For example, say you have a paranormal romance series you’d like to promote, and you have an opportunity to contribute to a horror anthology. You could tailor your horror story so that it’s a prequel or sequel to the first book in your paranormal romance series. You might even choose to weave in a little romance so readers have a better understanding of what to expect in the series. As long as the story meets the requirements for the anthology, you’ll have a great introduction to your longer work placed in front of an already interested audience.
(5) The short story format allows you the opportunity to explore different genres without committing time to compose a longer work.
This is kind of opposite to number four. Instead of expanding your series offering, you might take the opportunity to try something completely different from what you normally write. For example, a regency romance writer might choose to craft a futuristic sci-fi story.
What do you gain from such a departure?
Well, not only do you get to flex your creative muscles, the departure might actually recharge your batteries and give you a fresh perspective on the novel you’re working on. Furthermore, you may just find another genre that you enjoy writing in and a new fan base should you decide to become a multi-genre author.
These are just five of the benefits to writing short stories for anthologies. Can you think of others? Have you contributed to an anthology before? Why not share your experience with us? Leave a comment below.
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Great post, Staci. I agree with you. I have done a few anthologies, and wrote out of my comfort zone. It does give you a new perspective and appreciation for all writing genres.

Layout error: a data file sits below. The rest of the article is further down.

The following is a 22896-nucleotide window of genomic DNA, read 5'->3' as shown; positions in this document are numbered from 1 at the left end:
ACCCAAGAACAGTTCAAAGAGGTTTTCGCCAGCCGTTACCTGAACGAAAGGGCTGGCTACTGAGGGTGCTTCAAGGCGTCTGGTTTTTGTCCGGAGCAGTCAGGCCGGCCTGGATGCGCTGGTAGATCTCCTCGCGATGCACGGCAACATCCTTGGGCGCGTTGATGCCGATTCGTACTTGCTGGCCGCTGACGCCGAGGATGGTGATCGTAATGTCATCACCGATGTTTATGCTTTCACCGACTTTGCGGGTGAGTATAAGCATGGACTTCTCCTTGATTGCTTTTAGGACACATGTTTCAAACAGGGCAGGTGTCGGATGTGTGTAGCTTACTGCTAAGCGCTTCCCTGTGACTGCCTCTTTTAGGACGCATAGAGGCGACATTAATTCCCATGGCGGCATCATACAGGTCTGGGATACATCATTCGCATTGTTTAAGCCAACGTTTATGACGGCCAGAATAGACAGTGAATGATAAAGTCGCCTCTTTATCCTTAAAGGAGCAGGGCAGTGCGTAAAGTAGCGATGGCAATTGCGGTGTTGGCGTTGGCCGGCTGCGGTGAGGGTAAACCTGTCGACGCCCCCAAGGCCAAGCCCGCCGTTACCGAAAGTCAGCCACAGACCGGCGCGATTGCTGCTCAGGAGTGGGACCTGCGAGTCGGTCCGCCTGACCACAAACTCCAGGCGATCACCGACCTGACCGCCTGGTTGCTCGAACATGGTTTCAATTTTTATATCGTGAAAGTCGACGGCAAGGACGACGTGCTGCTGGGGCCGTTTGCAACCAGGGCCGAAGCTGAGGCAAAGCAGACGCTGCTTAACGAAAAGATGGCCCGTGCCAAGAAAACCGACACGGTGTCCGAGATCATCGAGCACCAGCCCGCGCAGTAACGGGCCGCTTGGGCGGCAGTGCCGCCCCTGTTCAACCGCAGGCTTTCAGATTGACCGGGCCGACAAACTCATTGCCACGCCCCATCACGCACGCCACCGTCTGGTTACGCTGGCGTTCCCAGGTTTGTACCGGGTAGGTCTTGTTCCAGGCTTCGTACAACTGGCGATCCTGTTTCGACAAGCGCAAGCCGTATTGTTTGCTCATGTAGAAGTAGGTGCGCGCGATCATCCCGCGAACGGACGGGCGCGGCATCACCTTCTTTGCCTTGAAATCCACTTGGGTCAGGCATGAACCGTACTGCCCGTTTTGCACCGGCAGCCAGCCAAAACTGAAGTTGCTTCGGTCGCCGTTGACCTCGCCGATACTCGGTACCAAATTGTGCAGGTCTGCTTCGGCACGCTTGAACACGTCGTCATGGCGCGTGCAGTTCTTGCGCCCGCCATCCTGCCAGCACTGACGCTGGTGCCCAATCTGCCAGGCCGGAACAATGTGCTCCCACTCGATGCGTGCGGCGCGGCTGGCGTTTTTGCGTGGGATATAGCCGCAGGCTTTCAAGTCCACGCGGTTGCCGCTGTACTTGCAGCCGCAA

I would love to use portions (if not all) of this article in a literary mixer presentation I have been invited to speak at next week. Topic: The art of the short story.
Great list, Staci! I’ve enjoyed participating in anthologies and the relationships formed with other writers has been great.
I do like the idea of experimenting with other genres, although no matter what I do a bit of mystery/suspense/romance seems to come through.
These are excellent reasons to participate in an anthology. What a great, insightful read! I think for me personally, I enjoy anthologies because they’re like “writing sebatacles”.
Participating in an anthology helps me to take a break from my longer works and helps to combat writer’s block by exploring the other ideas that pop up when I’m trying to focus. Giving these ideas life as short stories helps me to refocus on my main projects without starting a new long-term project.
Looks like you and Mae both resonate with no. 5 above. I like that benefit, too. Writing short stories lets me vacation in another world for a while. When I come back to my novel, it’s like climbing in my own bed after a week in a hotel. So comfortable, and I appreciate it more than I did before.
Thanks for weighing in.
These are all great reasons for contributing to an anthology. What I’ve found the most beneficial is “meeting” authors I might not have encountered otherwise, and getting to know them on social media. It’s great to connect and support each other.
I also like the idea of stepping back from a major novel commitment for a brief time to dabble in short fiction. It’s almost like a vacation that usually generates a new creative spark, which in turn carries over into my WIP.
I really like the connections and relationships anthologies afford. It’s one of my favorite benefits.
Thanks for stopping by, Mae, and for sharing your thoughts.